Some people would have a problem with my usage of the term “classical” to describe my music. The technical definition of “classical music” is music that was written in Western Europe from about 1750-1850. That’s not my music. In fact, that’s not anyone’s music that has been alive for the last 150 years. But this means that there are several generations of composers who have no words to describe their music. The music that we write isn’t pop music, it isn’t jazz, it’s not rock, and if it isn’t “classical,” then what the hell is it? How should we describe it to potential listeners? What can we say that will give them some idea of what we do and also allow them the option of learning more without feeling intellectually alienated by an incomprehensible stream of music-specific terminology?

Several terms have been proposed or used over the years in an effort to remedy this situation. Some call this music “art music,” some “serious music,” even “legitimate music.” The rather offensive implication of these terms is that other genres are “not art,” “not serious,” or “not legitimate.” Some call it “concert music,” which, of course, absurdly means that no other music has ever or will ever be performed in a concert. “Orchestral music” is an attractive candidate, but implies a specific ensemble and excludes others. Can one really say that a piece written for string quartet is “orchestral?” Furthermore, the term “orchestral” tells us very little about what the music sounds like. Composers like Philip Glass and Arnold Schoenberg have both written for, recorded with, and performed with orchestras, but so have Ray Charles and Metallica.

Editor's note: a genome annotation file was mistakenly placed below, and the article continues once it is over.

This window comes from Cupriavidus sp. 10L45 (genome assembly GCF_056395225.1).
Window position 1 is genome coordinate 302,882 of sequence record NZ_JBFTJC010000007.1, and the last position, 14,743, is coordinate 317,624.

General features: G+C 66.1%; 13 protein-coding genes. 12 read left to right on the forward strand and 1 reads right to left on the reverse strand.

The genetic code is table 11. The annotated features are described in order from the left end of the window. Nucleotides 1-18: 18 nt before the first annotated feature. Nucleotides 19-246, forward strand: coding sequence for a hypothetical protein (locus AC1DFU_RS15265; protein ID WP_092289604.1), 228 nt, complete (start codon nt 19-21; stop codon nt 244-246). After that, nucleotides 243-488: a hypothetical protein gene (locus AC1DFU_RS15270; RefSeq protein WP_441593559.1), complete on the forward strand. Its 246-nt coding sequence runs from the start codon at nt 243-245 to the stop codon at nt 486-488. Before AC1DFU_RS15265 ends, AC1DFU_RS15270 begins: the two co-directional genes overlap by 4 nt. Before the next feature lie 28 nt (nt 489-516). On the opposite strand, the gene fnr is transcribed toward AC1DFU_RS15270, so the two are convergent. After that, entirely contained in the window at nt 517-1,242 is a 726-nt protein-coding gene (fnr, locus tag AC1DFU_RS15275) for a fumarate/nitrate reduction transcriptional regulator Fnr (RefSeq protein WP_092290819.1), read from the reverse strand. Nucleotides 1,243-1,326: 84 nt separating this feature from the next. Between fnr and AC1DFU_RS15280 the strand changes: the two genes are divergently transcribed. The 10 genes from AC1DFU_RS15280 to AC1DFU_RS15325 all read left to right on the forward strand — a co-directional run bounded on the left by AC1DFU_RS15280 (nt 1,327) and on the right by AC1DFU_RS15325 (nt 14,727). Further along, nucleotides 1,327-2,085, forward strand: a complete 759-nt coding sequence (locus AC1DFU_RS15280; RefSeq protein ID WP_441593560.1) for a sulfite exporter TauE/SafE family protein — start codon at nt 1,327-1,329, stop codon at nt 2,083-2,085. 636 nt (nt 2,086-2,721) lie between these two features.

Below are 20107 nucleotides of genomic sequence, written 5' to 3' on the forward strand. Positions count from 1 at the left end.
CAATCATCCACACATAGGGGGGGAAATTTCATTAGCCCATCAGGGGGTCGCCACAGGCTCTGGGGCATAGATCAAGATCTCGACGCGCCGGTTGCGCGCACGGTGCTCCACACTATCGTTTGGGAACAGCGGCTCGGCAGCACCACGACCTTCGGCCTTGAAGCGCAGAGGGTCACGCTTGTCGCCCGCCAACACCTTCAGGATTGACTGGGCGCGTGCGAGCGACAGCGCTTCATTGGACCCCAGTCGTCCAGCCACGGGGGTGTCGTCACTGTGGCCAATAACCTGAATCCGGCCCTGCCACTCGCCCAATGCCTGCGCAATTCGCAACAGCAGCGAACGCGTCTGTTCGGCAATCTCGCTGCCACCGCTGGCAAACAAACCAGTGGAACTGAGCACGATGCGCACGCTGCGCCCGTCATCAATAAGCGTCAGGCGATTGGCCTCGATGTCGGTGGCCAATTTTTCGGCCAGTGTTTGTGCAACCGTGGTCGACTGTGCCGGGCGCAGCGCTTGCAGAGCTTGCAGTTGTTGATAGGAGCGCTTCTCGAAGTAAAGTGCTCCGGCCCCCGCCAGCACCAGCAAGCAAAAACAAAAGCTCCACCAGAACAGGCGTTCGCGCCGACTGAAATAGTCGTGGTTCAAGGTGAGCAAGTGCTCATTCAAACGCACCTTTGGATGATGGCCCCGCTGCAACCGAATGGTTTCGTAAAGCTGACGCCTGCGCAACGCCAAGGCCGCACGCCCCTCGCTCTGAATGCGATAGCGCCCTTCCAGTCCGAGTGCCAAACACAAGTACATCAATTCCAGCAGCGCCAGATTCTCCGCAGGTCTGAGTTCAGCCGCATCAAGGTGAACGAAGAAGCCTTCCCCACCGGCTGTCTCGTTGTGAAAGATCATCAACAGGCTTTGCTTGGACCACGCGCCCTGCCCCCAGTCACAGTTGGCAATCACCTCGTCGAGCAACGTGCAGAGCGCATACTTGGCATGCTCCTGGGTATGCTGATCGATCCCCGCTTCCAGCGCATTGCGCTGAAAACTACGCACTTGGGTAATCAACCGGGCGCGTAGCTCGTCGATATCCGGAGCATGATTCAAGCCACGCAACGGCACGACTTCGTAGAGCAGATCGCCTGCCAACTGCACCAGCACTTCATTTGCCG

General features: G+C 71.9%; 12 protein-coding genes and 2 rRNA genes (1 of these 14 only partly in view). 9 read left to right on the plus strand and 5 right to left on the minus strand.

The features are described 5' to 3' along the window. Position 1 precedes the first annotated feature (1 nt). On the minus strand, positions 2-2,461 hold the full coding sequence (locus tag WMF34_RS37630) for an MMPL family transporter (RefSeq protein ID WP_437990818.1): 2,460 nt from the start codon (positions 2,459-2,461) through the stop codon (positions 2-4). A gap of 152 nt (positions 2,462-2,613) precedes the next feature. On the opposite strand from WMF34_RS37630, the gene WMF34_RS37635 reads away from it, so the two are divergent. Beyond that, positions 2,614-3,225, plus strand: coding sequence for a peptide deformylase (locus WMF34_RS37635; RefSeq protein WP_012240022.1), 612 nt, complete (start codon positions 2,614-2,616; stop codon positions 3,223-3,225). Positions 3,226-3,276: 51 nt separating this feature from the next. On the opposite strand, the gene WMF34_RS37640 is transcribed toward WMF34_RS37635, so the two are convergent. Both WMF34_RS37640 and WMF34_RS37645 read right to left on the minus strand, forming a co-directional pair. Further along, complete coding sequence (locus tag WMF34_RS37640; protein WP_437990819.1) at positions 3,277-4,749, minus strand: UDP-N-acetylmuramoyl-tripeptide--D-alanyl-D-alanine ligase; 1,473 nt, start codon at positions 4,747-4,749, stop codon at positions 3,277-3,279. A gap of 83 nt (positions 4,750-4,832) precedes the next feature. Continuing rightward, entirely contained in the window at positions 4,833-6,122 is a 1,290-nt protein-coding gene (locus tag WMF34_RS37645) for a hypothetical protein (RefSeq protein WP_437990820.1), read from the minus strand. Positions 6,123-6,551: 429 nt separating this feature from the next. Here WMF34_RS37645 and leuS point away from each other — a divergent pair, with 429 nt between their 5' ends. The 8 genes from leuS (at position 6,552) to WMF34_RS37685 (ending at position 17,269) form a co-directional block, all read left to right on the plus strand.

The two most recent candidate terms that I have seen are “notated music” and “composed music.” These two terms came to me via blogs that were mentioned to me by colleagues. They certainly seem attractive at first, but I believe that, just like all the other terms mentioned above, neither actually does an effective job of telling us about the music they are attempting to describe.

“Composed music” comes from music journalist and radio producer Craig Havighurst. You can read his blog on the subject here. “Notated music” ultimately comes from Steve Reich, but is brought up again by Ethan Hein whose blog you should read here.

For those of you who are too lazy to do that (no judgement), here’s the abridged version: Havighurst likes “composed music” because it venerates the composer again. He says it implies music that comes from “a singular mind, fixed and promulgated in written form” as well as a particular restraint and “composure” that is expected of us when we listen to this music. Hein, whose blog is actually an excellent critique of Havighurst’s term, points out the reek of exclusionist privilege that permeates Havighurst’s concept of “composed” music. He also draws attention to the fact that, really, all music is composed in one way or another. Lastly, Hein proposes Reich’s “notated music” as an alternative. There’s actually a lot more to be said here, but it’s not entirely pertinent to this particular conversation, so it will have to wait until another time.

The creators behind these two terms are forgetting, or perhaps ignoring, two extremely important things about genre terminology. The first really has to do with the nature of language. Language is a means of expressing or describing something in the absence of that thing. In other words, the only reason that we use the word “chair” is because at some point in time someone had to refer to a chair without being able to point to one and say “this.” The word “chair” creates in us a series of definitions that we understand about chairs. Probably “a place for sitting” is number one on that list for most of us. But those definitions aren’t inherent to the word itself; they had to be taught to us over time. This is why if I say “chair” to someone who doesn’t speak English, it doesn’t mean anything to them, and similarly why if I say “get off the chair” to my cat, he does absolutely nothing.